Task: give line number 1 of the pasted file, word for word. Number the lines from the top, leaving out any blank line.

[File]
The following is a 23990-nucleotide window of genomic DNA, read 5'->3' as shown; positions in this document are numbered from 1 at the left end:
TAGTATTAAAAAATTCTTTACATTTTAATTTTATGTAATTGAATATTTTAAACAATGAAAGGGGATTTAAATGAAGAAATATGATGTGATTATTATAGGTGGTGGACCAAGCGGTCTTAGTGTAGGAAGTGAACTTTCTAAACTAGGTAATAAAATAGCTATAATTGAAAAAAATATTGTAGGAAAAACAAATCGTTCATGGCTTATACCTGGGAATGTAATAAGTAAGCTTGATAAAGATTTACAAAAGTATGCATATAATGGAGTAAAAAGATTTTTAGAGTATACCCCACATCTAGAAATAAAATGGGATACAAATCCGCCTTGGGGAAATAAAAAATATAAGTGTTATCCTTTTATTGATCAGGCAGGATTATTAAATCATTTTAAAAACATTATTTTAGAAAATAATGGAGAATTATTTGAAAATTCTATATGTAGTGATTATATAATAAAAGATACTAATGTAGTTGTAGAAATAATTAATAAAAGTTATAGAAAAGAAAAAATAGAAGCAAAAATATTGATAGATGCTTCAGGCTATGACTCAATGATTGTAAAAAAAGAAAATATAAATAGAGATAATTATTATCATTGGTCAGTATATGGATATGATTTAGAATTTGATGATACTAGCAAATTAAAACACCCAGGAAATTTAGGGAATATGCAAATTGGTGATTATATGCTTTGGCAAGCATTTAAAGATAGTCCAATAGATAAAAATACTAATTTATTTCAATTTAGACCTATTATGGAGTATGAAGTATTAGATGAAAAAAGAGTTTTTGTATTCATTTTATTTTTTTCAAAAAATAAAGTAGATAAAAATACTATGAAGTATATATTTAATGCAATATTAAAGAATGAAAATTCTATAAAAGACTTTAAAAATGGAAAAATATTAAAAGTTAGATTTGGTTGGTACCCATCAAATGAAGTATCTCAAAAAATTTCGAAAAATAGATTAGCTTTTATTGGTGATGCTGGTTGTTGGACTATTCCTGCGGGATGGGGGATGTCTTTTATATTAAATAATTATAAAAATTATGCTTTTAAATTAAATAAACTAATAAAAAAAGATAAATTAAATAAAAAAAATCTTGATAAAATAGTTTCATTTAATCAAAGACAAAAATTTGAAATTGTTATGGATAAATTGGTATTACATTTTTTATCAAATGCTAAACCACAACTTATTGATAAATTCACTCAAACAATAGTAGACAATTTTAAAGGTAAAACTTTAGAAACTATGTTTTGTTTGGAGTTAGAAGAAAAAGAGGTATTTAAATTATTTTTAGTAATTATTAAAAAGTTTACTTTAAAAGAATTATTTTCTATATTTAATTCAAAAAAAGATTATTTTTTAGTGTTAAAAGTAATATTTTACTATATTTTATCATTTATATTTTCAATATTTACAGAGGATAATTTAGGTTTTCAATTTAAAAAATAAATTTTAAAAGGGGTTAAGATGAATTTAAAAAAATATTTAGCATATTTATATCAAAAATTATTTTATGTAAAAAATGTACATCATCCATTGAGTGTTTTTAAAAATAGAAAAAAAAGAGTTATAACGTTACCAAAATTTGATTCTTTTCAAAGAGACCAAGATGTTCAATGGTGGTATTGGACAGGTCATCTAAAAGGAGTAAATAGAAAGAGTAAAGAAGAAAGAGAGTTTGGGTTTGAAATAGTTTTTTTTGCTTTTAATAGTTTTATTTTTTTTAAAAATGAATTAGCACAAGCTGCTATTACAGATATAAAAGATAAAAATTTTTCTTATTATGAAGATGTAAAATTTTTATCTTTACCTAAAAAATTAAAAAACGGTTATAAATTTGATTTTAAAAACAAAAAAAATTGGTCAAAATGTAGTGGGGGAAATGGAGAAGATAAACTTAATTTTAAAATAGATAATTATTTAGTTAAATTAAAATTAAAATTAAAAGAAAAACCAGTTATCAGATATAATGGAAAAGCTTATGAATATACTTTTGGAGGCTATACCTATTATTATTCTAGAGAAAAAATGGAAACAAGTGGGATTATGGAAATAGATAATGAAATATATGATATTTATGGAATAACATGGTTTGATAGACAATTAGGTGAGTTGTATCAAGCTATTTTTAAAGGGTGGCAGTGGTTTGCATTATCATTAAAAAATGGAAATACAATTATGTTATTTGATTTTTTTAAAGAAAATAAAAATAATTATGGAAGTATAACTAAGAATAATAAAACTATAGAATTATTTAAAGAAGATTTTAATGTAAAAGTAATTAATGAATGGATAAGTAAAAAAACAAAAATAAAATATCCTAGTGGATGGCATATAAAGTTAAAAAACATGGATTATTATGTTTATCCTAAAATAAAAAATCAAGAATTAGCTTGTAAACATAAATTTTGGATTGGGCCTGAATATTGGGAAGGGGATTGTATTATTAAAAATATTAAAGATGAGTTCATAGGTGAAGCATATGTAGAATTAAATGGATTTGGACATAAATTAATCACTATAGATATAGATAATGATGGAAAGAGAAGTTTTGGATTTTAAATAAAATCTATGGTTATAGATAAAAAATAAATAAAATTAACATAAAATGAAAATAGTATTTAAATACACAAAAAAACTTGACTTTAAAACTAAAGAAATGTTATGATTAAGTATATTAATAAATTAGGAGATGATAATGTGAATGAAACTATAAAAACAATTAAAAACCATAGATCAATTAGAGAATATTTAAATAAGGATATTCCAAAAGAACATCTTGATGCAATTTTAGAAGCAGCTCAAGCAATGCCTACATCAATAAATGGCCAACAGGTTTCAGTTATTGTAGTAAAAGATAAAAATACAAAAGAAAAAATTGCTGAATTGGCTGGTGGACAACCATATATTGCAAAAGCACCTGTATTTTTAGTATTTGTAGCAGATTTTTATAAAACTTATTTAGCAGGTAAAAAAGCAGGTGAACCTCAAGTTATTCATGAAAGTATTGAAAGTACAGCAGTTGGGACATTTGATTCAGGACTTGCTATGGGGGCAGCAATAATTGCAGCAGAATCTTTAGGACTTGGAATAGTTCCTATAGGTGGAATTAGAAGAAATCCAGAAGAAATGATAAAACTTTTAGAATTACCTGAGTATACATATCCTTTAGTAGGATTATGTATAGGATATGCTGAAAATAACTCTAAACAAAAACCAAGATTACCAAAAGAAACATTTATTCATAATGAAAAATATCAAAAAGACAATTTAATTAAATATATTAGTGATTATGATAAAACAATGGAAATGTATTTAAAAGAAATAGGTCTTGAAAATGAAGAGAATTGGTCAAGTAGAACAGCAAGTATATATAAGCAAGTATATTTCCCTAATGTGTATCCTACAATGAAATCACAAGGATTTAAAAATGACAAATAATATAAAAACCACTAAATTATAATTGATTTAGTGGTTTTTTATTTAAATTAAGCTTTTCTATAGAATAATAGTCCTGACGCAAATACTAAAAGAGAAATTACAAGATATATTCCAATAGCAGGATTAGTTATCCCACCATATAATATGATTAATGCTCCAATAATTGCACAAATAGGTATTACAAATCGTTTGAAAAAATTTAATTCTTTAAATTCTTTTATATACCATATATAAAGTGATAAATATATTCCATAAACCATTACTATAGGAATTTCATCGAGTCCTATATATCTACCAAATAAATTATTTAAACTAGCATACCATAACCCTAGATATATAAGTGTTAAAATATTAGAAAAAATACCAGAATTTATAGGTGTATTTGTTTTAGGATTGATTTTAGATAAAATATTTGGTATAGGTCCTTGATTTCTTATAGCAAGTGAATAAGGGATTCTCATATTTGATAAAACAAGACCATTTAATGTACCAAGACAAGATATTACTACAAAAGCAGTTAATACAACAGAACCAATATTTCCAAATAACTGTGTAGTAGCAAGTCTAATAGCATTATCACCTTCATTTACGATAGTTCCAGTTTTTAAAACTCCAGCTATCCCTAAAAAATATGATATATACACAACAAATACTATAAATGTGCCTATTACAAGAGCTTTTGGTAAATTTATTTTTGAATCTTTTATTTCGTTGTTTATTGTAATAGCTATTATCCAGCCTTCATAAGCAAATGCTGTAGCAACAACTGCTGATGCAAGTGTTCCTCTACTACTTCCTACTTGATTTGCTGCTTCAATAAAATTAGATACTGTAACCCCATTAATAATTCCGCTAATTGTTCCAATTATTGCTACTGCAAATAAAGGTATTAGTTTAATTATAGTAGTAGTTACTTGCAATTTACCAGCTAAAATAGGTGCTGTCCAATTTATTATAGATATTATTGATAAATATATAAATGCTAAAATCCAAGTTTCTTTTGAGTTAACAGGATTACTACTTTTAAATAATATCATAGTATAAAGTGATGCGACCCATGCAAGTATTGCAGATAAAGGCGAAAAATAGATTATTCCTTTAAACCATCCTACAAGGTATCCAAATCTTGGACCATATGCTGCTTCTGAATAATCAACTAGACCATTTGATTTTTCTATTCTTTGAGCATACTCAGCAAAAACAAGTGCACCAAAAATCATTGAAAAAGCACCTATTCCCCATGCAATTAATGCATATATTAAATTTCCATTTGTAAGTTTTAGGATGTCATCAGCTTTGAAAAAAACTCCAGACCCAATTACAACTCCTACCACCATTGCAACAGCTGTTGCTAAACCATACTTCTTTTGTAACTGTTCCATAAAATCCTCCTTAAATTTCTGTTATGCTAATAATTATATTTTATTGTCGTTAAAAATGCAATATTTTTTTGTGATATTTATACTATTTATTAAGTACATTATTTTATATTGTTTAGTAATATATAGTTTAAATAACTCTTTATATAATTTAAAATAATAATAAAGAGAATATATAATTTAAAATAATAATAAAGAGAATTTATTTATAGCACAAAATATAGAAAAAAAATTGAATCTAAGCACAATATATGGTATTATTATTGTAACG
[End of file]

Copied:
The following is a 23990-nucleotide window of genomic DNA, read 5'->3' as shown; positions in this document are numbered from 1 at the left end: